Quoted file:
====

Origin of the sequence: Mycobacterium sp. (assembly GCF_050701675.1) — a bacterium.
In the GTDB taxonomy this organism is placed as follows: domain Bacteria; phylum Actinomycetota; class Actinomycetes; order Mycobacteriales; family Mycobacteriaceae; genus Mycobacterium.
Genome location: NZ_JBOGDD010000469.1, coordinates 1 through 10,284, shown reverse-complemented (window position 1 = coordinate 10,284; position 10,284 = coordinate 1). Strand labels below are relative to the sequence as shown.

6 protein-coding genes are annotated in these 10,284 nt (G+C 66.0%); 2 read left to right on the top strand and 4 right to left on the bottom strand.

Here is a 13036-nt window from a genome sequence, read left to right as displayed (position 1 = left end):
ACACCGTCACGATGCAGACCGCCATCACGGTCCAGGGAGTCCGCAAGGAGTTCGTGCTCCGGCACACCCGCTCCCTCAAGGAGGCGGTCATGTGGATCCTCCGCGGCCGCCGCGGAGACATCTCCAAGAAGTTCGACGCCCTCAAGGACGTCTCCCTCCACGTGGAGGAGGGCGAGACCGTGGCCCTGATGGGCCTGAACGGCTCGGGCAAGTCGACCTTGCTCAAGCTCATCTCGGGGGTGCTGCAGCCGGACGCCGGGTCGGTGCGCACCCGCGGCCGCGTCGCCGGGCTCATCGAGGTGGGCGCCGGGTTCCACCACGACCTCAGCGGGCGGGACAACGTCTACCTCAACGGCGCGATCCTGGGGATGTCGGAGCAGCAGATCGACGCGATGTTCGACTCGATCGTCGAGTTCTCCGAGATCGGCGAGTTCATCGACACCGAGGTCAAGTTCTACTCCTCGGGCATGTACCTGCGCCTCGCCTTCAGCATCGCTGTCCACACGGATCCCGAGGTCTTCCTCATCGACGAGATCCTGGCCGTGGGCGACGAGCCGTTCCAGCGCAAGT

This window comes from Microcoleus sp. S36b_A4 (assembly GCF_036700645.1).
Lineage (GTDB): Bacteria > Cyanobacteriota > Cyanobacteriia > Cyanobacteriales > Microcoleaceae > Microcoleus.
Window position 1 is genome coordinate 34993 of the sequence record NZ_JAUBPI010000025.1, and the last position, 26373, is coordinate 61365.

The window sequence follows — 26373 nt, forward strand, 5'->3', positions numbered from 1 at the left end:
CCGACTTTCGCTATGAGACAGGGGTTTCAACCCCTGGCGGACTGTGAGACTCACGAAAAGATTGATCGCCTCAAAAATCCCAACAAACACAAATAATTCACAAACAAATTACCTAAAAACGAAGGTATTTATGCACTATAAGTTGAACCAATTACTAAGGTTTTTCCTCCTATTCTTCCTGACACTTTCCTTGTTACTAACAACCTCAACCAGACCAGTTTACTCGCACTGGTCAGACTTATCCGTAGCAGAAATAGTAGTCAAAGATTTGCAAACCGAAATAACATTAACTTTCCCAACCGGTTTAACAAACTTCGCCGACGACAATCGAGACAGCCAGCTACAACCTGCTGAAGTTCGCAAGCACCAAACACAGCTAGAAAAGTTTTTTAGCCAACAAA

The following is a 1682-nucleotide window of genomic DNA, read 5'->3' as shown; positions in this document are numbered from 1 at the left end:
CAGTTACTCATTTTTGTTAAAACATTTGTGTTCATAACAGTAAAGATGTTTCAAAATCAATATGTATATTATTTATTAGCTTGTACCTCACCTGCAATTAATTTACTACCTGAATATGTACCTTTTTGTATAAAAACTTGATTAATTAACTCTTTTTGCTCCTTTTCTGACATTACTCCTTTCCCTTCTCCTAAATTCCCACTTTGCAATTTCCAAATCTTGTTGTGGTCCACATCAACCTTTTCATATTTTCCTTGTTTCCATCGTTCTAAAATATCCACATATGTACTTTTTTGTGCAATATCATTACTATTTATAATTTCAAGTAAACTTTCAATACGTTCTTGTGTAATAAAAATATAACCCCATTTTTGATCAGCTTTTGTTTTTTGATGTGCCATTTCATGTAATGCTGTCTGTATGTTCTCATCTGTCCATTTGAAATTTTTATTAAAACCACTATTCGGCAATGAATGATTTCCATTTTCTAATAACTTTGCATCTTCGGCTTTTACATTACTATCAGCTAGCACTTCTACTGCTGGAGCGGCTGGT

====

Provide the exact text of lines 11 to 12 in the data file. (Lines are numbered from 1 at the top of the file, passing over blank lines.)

CCGACTTTCGCTATGAGACAGGGGTTTCAACCCCTGGCGGACTGTGAGACTCACGAAAAGATTGATCGCCTCAAAAATCCCAACAAACACAAATAATTCACAAACAAATTACCTAAAAACGAAGGTATTTATGCACTATAAGTTGAACCAATTACTAAGGTTTTTCCTCCTATTCTTCCTGACACTTTCCTTGTTACTAACAACCTCAACCAGACCAGTTTACTCGCACTGGTCAGACTTATCCGTAGCAGAAATAGTAGTCAAAGATTTGCAAACCGAAATAACATTAACTTTCCCAACCGGTTTAACAAACTTCGCCGACGACAATCGAGACAGCCAGCTACAACCTGCTGAAGTTCGCAAGCACCAAACACAGCTAGAAAAGTTTTTTAGCCAACAAA

The following is a 1682-nucleotide window of genomic DNA, read 5'->3' as shown; positions in this document are numbered from 1 at the left end: